Every day is International Women's Day around here at Women in Comms, but today -- March 8 -- marks the official date in which the world reflects on the progress women have made towards equality and the historical women who have made significant economic, political and social contributions along the way.
It's been a national holiday, now celebrated in 27 countries, for the past 108 years -- since 15,000 women marched the street of New York demanding shorter work hours, better pay and the right to vote. We've certainly come a long way -- for one thing, we have the right to vote and even a female candidate to vote for, which is notable regardless of your political stance.
Yet, for as far as we've come, I'd be remiss not to point out how far we still have to go. There's a reason this year's International Women's Day's theme is "pledge for parity" -- the World Economic Forum says that, at the current pace, the global gender gap won't be closed for another 117 years. That'll be in 2133 (and I'll be 148 years old), if you're keeping track.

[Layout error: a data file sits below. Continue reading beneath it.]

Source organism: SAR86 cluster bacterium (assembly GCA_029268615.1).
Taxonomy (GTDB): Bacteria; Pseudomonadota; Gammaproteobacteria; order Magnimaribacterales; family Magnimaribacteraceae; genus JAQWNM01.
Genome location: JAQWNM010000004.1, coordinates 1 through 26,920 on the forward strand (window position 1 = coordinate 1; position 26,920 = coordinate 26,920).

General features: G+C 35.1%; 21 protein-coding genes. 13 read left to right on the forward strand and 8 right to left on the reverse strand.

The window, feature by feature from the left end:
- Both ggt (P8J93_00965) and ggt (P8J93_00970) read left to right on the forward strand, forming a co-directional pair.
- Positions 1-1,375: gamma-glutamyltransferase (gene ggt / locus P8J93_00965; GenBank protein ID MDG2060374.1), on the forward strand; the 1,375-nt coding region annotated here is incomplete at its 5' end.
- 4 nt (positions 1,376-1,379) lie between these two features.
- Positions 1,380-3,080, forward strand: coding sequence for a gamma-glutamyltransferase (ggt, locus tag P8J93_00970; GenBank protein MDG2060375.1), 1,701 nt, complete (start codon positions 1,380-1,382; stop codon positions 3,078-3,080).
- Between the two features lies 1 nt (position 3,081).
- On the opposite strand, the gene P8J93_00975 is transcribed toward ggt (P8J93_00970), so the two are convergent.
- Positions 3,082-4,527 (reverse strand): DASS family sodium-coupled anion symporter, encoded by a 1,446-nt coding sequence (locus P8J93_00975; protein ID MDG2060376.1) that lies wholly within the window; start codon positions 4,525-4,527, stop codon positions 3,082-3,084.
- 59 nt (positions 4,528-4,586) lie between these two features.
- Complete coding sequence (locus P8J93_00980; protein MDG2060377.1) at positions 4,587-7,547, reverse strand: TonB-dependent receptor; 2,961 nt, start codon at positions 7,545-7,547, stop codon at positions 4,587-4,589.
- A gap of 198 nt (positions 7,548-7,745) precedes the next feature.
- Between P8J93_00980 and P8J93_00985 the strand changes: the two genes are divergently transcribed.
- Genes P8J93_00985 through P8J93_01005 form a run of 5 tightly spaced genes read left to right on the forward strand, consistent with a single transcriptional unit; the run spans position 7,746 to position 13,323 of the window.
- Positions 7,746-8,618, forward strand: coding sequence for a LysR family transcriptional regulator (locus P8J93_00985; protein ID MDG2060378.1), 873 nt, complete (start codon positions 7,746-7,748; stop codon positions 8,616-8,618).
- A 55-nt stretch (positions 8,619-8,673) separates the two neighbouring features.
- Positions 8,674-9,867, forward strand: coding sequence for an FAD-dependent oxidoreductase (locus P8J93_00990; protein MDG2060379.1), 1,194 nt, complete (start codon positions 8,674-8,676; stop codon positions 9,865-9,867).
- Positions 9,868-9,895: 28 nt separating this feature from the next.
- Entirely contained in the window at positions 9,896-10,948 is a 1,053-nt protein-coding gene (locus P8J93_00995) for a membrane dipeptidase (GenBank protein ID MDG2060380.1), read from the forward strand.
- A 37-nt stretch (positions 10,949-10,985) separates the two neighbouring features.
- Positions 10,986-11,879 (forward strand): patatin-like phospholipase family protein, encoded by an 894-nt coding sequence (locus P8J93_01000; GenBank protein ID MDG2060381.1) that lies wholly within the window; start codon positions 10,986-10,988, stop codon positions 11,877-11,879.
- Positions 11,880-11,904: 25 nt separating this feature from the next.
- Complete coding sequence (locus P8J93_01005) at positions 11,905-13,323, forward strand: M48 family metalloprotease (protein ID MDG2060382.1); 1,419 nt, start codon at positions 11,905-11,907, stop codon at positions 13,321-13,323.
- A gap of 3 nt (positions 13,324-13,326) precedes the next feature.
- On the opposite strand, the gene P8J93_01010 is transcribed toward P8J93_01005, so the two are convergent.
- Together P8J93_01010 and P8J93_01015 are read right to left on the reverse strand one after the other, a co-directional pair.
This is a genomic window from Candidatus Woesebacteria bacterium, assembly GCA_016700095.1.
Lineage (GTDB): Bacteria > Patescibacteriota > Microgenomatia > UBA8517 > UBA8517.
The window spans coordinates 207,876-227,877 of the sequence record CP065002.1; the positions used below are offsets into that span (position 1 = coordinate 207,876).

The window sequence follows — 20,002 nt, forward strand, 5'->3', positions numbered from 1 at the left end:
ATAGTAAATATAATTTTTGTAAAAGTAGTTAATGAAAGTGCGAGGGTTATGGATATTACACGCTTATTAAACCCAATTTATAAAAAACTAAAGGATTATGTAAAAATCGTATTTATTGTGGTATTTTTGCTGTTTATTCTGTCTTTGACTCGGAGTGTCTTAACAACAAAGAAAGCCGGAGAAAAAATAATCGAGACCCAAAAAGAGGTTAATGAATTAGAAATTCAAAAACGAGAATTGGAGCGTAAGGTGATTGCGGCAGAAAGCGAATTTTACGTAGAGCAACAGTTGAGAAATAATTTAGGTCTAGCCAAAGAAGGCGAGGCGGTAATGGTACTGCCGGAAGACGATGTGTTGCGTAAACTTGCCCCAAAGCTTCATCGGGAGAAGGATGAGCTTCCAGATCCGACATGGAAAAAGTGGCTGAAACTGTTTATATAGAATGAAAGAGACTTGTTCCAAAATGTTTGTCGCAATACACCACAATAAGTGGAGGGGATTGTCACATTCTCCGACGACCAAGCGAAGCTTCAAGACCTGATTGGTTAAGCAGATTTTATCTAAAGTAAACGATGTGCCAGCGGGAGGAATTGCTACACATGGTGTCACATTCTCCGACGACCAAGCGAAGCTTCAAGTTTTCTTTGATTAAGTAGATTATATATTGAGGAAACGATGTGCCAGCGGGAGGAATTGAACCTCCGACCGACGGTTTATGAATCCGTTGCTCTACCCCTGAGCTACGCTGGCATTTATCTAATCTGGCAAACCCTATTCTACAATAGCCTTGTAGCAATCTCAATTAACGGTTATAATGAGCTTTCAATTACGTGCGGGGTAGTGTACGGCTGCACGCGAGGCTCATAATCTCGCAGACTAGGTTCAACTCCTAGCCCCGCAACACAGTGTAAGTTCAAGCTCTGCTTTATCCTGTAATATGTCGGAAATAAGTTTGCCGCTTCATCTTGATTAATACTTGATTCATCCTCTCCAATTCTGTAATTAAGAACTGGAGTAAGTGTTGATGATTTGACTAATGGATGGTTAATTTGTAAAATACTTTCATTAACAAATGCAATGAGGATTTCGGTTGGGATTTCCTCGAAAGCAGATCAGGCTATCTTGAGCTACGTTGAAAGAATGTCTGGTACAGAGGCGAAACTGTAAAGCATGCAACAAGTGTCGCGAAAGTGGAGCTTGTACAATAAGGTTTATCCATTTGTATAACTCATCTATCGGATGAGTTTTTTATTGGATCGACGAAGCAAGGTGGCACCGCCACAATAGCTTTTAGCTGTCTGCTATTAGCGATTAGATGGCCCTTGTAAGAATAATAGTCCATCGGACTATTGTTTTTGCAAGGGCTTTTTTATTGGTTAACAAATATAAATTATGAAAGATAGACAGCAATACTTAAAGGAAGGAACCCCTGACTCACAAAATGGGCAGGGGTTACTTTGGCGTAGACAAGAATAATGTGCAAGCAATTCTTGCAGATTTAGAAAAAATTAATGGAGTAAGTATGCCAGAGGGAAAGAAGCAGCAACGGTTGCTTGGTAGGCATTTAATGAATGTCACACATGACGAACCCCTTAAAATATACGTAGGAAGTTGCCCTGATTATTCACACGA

What's more, the gender pay gap also won't be closed until 2059 based on current trends and our starting point of women making 78.6% as much as men on average today. (See Mind the Gap: Is Public Shaming the Way to End Pay Inequity?)
It's easy to get caught up in and discouraged by statistics like these, especially when you look around at the industry and perhaps even your own company and still see so few women. But, more than anything, I feel optimistic about the future for women in comms. There are so many high-profile examples of successful women in the industry, not to mention hundreds of other women at the helm of technological innovation and progress. (See No Frat Party Here: 12,000 Computer Scientists Convene in Houston and vote for inspiring women in comms in WiC's upcoming Leading Lights awards.)
Women in comms are a powerful, influential group, and it's incumbent on the entire industry of men and women to ensure we keep growing in numbers, advancing in our rights and moving at a faster rate towards true equality. That's something to remember on today's holiday, but to work towards every other day of the year as well.
By the way, if you are participating in an International Women's Day event -- from London's Women of the World festival to Nigeria's walk against gender-based violence, please share your experience, photos and reflections in the comments section below!
— Sarah Thomas, , Director, Women in Comms